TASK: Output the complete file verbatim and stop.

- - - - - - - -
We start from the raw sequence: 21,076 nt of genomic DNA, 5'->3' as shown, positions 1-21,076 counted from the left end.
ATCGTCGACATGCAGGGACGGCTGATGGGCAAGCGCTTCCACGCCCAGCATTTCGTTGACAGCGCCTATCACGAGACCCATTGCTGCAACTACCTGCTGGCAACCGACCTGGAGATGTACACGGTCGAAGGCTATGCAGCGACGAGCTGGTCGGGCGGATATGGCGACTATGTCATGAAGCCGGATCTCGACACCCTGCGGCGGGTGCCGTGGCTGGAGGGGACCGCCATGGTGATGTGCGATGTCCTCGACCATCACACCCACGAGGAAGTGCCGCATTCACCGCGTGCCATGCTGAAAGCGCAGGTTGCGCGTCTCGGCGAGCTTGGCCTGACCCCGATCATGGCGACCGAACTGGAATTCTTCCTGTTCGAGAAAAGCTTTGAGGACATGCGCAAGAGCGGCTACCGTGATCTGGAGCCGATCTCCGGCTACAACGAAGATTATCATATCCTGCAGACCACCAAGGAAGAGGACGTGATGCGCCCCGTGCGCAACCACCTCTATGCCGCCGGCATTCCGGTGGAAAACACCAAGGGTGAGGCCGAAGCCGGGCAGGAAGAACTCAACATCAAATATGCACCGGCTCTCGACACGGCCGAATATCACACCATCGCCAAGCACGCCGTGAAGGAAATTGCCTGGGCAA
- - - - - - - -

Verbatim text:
We start from the raw sequence: 21,076 nt of genomic DNA, 5'->3' as shown, positions 1-21,076 counted from the left end.
ATCGTCGACATGCAGGGACGGCTGATGGGCAAGCGCTTCCACGCCCAGCATTTCGTTGACAGCGCCTATCACGAGACCCATTGCTGCAACTACCTGCTGGCAACCGACCTGGAGATGTACACGGTCGAAGGCTATGCAGCGACGAGCTGGTCGGGCGGATATGGCGACTATGTCATGAAGCCGGATCTCGACACCCTGCGGCGGGTGCCGTGGCTGGAGGGGACCGCCATGGTGATGTGCGATGTCCTCGACCATCACACCCACGAGGAAGTGCCGCATTCACCGCGTGCCATGCTGAAAGCGCAGGTTGCGCGTCTCGGCGAGCTTGGCCTGACCCCGATCATGGCGACCGAACTGGAATTCTTCCTGTTCGAGAAAAGCTTTGAGGACATGCGCAAGAGCGGCTACCGTGATCTGGAGCCGATCTCCGGCTACAACGAAGATTATCATATCCTGCAGACCACCAAGGAAGAGGACGTGATGCGCCCCGTGCGCAACCACCTCTATGCCGCCGGCATTCCGGTGGAAAACACCAAGGGTGAGGCCGAAGCCGGGCAGGAAGAACTCAACATCAAATATGCACCGGCTCTCGACACGGCCGAATATCACACCATCGCCAAGCACGCCGTGAAGGAAATTGCCTGGGCAA